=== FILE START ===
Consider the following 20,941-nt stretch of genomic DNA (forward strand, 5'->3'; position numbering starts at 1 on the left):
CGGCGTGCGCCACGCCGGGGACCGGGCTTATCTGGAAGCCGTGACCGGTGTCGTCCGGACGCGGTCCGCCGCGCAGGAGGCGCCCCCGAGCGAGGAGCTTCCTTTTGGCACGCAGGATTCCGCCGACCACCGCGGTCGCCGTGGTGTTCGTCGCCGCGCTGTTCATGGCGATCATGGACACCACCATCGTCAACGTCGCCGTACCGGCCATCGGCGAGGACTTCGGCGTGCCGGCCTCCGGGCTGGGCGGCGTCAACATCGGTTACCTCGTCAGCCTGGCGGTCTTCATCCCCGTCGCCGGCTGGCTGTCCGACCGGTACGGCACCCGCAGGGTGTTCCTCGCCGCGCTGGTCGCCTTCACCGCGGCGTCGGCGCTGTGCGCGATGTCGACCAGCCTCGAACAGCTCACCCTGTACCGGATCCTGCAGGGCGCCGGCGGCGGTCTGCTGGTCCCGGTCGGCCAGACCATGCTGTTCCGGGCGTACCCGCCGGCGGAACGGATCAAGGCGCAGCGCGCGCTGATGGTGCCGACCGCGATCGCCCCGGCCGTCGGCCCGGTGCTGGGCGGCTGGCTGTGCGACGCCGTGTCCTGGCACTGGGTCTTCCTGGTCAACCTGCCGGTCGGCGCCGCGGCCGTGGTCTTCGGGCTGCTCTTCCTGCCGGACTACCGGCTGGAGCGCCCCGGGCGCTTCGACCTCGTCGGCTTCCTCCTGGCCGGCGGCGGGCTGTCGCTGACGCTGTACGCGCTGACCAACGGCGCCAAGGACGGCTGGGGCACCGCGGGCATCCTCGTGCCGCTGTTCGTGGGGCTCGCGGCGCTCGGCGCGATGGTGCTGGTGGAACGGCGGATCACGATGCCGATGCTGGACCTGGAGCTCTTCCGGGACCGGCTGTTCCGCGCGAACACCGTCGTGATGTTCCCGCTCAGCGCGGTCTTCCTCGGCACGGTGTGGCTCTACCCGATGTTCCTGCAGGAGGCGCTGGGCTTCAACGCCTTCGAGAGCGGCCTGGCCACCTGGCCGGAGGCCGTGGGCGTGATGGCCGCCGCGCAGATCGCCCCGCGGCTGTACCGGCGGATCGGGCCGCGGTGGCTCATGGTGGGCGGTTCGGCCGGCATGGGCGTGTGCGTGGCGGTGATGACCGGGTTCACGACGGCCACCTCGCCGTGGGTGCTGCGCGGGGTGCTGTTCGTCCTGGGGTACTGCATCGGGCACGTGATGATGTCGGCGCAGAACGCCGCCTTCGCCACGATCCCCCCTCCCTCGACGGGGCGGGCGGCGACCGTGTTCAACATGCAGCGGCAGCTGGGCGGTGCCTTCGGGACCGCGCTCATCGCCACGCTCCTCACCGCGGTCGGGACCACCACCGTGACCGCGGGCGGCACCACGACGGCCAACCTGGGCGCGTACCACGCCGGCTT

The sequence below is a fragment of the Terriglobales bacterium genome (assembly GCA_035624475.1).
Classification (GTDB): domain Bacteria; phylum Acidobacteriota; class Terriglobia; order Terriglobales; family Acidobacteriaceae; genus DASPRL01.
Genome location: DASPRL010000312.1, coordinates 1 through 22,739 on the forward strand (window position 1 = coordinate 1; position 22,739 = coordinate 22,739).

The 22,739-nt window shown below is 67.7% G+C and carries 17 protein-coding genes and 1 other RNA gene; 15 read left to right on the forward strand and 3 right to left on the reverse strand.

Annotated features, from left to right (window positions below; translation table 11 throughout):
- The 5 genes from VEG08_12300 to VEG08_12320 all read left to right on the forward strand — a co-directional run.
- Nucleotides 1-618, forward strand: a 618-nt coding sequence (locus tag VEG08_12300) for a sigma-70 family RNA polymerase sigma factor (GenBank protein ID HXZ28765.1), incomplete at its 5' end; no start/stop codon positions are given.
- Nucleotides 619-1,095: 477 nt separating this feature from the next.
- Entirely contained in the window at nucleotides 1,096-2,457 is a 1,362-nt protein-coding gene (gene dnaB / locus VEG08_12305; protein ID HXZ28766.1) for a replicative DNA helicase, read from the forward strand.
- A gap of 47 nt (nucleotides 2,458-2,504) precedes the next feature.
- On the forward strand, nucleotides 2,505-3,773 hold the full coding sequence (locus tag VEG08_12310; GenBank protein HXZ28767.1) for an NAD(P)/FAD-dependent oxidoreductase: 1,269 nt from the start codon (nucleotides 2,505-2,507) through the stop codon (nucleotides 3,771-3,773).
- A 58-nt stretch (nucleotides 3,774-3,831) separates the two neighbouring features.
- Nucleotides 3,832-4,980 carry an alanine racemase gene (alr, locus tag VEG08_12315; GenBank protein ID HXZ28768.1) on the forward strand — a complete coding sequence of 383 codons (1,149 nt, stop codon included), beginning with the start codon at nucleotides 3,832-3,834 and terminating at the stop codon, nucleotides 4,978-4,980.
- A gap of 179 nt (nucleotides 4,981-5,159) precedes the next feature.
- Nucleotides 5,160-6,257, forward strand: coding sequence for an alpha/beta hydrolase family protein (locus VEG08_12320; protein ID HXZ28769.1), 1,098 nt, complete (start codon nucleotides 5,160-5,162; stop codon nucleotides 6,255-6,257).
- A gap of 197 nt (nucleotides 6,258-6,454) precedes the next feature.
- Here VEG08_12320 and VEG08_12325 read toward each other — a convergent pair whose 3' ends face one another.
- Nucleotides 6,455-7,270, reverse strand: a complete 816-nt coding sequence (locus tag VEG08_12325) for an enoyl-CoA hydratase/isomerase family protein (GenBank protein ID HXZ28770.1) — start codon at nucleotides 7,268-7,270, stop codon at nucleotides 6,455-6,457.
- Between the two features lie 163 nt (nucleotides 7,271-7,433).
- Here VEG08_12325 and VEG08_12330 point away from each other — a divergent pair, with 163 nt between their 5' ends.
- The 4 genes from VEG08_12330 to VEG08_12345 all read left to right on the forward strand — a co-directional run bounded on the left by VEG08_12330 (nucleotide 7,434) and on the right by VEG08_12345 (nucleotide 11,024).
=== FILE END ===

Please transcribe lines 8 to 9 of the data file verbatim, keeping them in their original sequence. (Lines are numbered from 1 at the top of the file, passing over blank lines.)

- The 5 genes from VEG08_12300 to VEG08_12320 all read left to right on the forward strand — a co-directional run.
- Nucleotides 1-618, forward strand: a 618-nt coding sequence (locus tag VEG08_12300) for a sigma-70 family RNA polymerase sigma factor (GenBank protein ID HXZ28765.1), incomplete at its 5' end; no start/stop codon positions are given.